Containerised specimens may be portable or fixed pots/decorative containers, and may include live plants (which may be subirrigated), preserved plants and replica plants, whereas direct planted specimens include in-ground specimens and may include irrigated projects.
What materials, equipment and machinery might be required to install plantscapes?
Materials, equipment and machinery may include growing media, fertilisers, fungicides, insecticides, climate controlled trucks, cranes, pulley systems, trolleys, sack trucks, shovels, trowels, secateurs, hand tools, cleaning equipment, sprayers, water spray containers, plant supports, ties, pots, decorative containers, accessories and rubbish bins.
What OHS hazards may be associated with the installation of plantscapes?
Hazards may include disturbance or interruption of services, chemicals, manual handling, moving machinery and machinery parts, uneven surfaces and personnel.
What safety equipment may be required?
Safety equipment may include signage and barriers.
What PPE may be required to install plantscapes?
PPE may include boots, overalls, gloves, goggles, respirator or face mask, and hard hat.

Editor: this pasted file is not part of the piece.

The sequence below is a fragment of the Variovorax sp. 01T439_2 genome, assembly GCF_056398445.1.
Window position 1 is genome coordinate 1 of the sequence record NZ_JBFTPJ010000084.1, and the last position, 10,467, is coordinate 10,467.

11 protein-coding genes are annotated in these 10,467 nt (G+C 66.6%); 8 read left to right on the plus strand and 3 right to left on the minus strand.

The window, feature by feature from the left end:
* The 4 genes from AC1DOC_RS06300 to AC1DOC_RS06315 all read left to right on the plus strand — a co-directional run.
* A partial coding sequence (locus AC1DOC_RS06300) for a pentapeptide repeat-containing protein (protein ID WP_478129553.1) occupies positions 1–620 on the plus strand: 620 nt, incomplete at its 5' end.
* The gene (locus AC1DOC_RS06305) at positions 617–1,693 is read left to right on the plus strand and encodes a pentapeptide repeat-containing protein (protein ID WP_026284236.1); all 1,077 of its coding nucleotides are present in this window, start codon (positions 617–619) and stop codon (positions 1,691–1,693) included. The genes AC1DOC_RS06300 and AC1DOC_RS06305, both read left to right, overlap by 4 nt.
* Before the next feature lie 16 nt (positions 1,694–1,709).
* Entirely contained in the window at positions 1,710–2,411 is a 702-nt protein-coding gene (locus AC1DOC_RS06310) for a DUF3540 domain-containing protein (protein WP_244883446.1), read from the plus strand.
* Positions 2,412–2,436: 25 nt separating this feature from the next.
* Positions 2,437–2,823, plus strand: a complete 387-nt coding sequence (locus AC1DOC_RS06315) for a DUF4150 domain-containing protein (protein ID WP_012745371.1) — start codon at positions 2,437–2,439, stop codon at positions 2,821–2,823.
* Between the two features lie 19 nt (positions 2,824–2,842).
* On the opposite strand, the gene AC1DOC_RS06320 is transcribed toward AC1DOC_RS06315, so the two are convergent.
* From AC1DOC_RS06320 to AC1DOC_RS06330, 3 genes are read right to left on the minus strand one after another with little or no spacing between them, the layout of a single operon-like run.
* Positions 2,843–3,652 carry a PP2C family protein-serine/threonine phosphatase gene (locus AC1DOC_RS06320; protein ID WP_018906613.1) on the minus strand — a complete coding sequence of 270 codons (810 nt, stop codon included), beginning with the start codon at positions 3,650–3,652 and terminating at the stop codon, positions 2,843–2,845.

What methods may be employed to water interior plantscapes?
Watering methods may include surface irrigation, sub surface irrigation, hand-watering and spraying.
What symptoms may indicate that plants are suffering from under and over-watering?
Symptoms of over-watering may include die back on leaf tips, rotting corms, dropping leaves, water logged growing media, or excess overflow in trays. Symptoms of under-watering may include general dehydration, curling leaves, leaf loss or dry growing media.
What symptoms may indicate that plants are suffering from the effects of low and high light intensity?
Symptoms of low light intensity may include yellowing of leaves, drawn growth, elongated, more prone to pests and diseases. Symptoms of high light intensity may include yellowing or burning of leaves, plant stress or dehydration.
What symptoms may indicate that the plants are suffering from low and high fertiliser concentration?
Symptoms may include yellow lower leaves; discoloured, stunted, mottled or yellow new leaves, wilting, leaf drop, or failure to flower.
What common insects, pests and diseases associated with indoor plants may need to be detected and controlled?
Common insects, pests and diseases associated with indoor plants may include beetles, mites, borers, thrips, weevils, mealy bug, scale, powdery mildew, root rot and crown rot.
How might the appearance of interior plants be enhanced?
Enhancement of interior plants may include, pruning, trimming, brading, cleaning, waxing, training, cleaning and polishing accessories.
For more information on contexts, environment and variables for training and assessment, refer to the Sector Booklet.